Consumption, with a “hectick”, is tuberculosis progressing into a state with fever onset.  These recipes continue on the theme previously proposed by Osborn although the move towards other medicines suggests he is trying to provide other ways to eliminate the excess phlegm or other humours agitating and incapacitating the lungs.  Some of these recipes are more of a drying nature, such as those incorporating clay and such.  The bracer is aded to tonify the overall body.  The use of Barbadoes Tar has a possible association uncovered by the work on Cadwallader Colden.  This suggestion is possibly linked to Berkeley’s recommendation of the use of Tar as a medicine.  Either Osborn recommended it as a traditional recipe that he knew about, suggesting Berkeley’s Tar recipe does possibly have some traditional roots.  If Osborn recommended it as a result of the popularization of Berkeley’s Tar, this is an example of him making use of a similar ideology popularized by Berkeley’s writing.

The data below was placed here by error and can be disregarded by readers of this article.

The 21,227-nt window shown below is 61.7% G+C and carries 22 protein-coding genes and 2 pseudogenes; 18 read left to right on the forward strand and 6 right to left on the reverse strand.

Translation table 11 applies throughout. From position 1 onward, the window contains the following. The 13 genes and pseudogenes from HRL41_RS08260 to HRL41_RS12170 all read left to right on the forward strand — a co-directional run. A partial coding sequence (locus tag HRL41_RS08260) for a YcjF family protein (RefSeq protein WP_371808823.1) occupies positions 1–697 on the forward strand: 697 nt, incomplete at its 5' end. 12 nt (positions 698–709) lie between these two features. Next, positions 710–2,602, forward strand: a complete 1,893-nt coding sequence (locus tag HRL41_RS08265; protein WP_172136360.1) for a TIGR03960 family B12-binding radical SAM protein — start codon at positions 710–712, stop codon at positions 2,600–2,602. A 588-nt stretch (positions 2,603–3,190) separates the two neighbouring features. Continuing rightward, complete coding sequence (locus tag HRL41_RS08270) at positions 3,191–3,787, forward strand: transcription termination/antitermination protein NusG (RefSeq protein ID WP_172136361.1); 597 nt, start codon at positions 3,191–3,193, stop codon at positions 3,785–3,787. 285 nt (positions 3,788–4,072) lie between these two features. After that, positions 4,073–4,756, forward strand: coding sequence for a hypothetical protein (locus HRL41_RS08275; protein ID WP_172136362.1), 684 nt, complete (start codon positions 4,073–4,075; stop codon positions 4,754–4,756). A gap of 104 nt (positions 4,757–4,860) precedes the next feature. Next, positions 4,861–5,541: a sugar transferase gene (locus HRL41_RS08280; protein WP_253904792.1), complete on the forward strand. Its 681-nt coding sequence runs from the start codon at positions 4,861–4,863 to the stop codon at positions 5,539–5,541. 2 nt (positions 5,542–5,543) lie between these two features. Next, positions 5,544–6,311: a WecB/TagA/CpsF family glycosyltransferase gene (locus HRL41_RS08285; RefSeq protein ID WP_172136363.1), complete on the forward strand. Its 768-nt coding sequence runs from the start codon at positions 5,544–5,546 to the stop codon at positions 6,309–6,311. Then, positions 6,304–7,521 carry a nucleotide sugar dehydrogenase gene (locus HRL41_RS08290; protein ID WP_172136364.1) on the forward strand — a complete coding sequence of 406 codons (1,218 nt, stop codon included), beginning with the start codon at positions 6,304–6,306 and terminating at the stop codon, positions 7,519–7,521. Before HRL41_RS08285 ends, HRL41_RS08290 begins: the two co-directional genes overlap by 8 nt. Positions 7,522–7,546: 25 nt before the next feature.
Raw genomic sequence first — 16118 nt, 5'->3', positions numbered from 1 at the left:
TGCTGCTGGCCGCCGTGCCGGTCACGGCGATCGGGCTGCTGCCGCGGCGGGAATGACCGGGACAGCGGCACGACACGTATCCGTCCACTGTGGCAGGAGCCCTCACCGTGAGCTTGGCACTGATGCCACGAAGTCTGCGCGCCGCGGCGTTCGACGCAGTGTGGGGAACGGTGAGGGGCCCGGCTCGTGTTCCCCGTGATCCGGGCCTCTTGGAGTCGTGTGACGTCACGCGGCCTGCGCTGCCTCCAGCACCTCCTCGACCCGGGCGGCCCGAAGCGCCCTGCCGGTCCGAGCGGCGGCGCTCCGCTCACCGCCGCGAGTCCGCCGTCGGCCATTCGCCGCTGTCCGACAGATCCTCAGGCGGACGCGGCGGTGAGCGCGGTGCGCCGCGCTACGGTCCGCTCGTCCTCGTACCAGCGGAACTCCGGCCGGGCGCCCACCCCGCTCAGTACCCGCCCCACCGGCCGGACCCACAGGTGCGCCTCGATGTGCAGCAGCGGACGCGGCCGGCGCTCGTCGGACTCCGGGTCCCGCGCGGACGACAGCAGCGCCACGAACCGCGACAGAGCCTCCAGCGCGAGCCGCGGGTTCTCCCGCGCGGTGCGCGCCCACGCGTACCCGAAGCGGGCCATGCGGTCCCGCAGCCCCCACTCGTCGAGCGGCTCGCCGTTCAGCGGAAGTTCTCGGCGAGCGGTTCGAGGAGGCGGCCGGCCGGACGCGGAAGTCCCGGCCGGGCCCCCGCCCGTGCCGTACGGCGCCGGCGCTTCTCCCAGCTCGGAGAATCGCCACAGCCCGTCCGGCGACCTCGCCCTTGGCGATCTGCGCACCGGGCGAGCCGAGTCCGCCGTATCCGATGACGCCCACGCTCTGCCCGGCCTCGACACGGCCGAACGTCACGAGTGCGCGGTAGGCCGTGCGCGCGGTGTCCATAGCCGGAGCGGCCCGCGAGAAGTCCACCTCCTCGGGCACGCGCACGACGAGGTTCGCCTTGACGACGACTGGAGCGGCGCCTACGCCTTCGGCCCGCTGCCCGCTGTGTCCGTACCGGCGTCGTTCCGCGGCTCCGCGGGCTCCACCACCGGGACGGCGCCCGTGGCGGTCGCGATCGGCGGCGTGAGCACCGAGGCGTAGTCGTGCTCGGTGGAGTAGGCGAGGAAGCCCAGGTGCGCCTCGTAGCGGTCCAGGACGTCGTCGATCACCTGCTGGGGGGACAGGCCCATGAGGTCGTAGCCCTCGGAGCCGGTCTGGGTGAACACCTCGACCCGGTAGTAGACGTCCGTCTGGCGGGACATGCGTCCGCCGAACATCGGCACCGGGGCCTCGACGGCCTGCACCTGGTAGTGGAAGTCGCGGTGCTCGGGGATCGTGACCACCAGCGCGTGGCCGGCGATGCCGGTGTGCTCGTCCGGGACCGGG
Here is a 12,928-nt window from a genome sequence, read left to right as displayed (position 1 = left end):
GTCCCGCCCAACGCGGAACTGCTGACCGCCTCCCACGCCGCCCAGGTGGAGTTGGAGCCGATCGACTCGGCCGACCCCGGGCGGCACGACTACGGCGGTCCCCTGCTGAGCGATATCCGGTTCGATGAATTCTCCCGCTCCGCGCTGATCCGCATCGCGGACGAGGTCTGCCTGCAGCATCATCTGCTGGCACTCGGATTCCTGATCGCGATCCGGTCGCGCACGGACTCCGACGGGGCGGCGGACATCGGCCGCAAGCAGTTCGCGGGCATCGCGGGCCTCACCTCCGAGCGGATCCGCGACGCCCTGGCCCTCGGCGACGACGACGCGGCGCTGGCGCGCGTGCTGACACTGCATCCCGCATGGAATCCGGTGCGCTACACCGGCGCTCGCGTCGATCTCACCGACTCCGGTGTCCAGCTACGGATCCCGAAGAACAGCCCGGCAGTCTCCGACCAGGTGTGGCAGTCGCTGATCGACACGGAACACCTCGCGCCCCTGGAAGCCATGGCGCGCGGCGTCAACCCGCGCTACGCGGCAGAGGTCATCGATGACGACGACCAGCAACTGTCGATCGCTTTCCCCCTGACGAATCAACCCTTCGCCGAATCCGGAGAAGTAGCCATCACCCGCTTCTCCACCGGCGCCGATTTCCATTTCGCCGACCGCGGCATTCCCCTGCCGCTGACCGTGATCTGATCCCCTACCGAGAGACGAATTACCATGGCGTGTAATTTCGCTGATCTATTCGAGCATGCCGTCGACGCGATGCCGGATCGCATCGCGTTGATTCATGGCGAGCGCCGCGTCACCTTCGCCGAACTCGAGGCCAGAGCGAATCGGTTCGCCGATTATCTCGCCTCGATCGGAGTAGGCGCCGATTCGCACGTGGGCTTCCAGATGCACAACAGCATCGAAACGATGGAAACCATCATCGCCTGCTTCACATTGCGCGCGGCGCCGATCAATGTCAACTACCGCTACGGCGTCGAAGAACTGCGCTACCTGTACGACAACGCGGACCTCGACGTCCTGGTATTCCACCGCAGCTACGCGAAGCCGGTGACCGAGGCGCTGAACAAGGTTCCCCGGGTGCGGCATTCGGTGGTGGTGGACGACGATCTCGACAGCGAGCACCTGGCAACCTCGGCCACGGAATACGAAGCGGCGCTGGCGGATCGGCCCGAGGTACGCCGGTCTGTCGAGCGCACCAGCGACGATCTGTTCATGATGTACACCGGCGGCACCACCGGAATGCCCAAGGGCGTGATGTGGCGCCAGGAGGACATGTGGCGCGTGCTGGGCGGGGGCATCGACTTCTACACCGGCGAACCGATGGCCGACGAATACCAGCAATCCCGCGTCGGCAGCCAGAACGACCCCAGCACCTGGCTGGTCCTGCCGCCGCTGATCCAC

Many of the above herbs bear tradition doctrines of signatures for treating a condition of the lungs.  There are several herbs with these traits, i.e. phlegm as a signature  for mallows and comfrey, and capillaries as the signature realted to maidenhair.  Sulphurated Balsam of Turpentine  comes directly from the pharmacopeieas for the time, perhaps one of Peter Shaw’s works.